Reply to Objection 2. The punishment of hell is for the purpose of affliction, wherefore it is called by the names of things that are wont to afflict us here. But the chief purpose of the punishment of Purgatory is to cleanse us from the remains of sin; and consequently the pain of fire only is ascribed to Purgatory, because fire cleanses and consumes.
Reply to Objection 3. This argument considers the point of special dispensation and not that of the common law.
Notice that in this discussion, Thomas Aquinas (lived about 1225 - 1274) suggests that Purgatory occupies two places: one place is in or below Hell - the other is at various specific times in other places for particular purposes.
Notice as well that Thomas Aquinas concedes that Scripture does not tell us about the "situation" (that is, the place where it is sited - it's location) of Purgatory. Thus, he's not willing to be dogmatic about it. However, Thomas Aquinas does believe that there were "revelations made to many" about Purgatory.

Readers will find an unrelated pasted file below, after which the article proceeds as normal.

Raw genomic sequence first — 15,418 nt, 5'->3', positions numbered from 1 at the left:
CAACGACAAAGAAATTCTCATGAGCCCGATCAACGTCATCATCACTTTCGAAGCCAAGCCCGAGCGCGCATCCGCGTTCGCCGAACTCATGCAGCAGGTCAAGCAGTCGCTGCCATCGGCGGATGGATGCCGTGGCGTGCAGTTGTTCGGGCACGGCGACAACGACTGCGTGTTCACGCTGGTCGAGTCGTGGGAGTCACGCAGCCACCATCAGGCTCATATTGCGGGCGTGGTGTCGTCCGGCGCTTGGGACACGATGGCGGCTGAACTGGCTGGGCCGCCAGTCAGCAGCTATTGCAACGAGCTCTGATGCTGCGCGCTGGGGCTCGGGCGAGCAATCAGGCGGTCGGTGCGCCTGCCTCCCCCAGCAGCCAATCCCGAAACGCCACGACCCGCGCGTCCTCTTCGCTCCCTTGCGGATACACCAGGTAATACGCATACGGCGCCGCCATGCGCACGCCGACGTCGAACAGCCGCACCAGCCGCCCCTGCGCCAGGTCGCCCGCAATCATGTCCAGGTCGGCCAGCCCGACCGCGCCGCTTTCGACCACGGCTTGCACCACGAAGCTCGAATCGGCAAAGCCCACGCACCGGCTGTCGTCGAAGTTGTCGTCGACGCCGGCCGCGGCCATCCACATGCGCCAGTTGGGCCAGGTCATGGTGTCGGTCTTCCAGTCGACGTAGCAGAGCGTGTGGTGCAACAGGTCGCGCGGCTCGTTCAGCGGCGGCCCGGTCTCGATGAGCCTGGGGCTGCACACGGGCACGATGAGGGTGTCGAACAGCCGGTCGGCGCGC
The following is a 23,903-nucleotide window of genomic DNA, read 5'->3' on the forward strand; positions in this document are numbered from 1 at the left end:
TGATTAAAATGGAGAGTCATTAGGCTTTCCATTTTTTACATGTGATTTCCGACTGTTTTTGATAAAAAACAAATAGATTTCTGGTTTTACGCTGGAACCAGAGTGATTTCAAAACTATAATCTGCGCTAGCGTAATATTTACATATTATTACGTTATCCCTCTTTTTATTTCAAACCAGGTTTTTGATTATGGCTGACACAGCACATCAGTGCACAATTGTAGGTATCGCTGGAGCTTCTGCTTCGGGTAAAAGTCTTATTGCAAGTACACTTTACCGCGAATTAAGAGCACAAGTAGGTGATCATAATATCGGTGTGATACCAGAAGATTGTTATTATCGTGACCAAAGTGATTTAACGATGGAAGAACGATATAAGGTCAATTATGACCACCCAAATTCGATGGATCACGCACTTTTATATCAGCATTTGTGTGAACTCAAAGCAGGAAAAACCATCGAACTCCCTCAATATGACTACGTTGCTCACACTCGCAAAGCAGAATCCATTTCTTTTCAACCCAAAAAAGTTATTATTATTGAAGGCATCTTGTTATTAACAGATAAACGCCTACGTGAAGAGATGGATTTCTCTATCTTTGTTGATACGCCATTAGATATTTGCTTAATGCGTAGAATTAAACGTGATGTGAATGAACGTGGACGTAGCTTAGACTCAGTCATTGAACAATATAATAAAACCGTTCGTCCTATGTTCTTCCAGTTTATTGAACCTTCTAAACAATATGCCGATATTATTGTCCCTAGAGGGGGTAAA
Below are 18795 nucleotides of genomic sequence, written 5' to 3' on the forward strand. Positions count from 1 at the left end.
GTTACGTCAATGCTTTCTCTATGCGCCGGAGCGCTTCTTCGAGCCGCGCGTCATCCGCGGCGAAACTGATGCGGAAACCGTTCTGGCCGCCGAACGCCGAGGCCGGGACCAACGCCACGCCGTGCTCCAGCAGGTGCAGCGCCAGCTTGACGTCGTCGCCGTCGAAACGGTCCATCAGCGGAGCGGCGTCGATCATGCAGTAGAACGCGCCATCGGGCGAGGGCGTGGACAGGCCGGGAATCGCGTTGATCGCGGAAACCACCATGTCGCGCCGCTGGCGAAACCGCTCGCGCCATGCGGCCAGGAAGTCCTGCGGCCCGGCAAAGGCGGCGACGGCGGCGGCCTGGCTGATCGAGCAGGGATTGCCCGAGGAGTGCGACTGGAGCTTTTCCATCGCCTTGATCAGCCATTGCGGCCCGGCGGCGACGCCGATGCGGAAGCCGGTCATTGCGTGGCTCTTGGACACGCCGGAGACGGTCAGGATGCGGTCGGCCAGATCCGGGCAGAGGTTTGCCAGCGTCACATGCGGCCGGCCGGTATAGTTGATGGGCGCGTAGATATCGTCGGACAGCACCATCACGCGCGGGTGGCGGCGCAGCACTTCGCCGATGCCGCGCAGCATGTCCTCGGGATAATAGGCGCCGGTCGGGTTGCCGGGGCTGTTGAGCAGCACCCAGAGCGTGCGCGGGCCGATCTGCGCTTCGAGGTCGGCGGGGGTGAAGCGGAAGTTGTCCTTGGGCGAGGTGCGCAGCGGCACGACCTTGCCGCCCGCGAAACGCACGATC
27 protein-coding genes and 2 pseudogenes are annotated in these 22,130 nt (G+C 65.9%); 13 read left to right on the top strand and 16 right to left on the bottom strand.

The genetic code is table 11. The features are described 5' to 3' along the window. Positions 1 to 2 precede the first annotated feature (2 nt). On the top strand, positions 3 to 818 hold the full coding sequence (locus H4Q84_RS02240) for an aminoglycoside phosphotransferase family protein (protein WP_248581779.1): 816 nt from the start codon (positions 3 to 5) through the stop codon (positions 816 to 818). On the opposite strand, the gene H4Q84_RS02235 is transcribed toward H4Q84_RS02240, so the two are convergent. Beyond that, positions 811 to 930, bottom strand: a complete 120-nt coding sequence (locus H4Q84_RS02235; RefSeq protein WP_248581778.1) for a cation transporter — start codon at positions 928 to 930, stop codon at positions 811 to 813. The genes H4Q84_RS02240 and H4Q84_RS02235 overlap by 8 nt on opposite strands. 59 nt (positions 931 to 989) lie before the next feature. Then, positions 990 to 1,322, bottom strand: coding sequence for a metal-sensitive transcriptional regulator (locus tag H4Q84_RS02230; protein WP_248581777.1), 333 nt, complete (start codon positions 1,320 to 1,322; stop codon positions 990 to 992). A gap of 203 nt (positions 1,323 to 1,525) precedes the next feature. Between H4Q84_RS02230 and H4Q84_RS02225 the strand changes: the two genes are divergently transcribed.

The bottom line is that, as Le Goff said, the Purgatory is something born in the 12th century. It is something that took shape as a definite place in the writings of folks like Dante and Thomas Aquinas in the 13th century. Yet it is something that one today hears promoted as simply a state, not a place, from sources like EWTN (example) based on comments such as the following from John Paul II:
Purification must be complete, and indeed this is precisely what is meant by the Church's teaching on purgatory. The term does not indicate a place, but a condition of existence.- John Paul II, General Audience, 4 August 1999, Section 5
So, while we certainly agree with Mr. Sungenis that Rome has not received divine revelation about the nature of Purgatory, we would simply take that a step further and note that the current teachings one gets from Rome (whether from the pope or anyone else) lack the authority of divine revelation generally. Scripture does not speak of a Purgatory, and there is no good reason for accepting the changing traditions of Rome on this subject. Waving ones hands and saying that the things that are not known are not important doesn't really address the issue behind the fact that Roman Catholics cannot even tell us with certainty whether Thomas Aquinas or John Paul II is right, when it comes to Purgatory.
N.B. As an aside, Mr. Sungenis makes reference to the idea that there is a "15% area of unsettled doctrine" in his religion. He made this number up out of thin air. He has no way of knowing how much additional doctrine his church will define this century or the next, and consequently he has no way of knowing whether the real number is 15% or 0.000001%. All he can really say is that his church makes more dogmatic statements than most other churches do.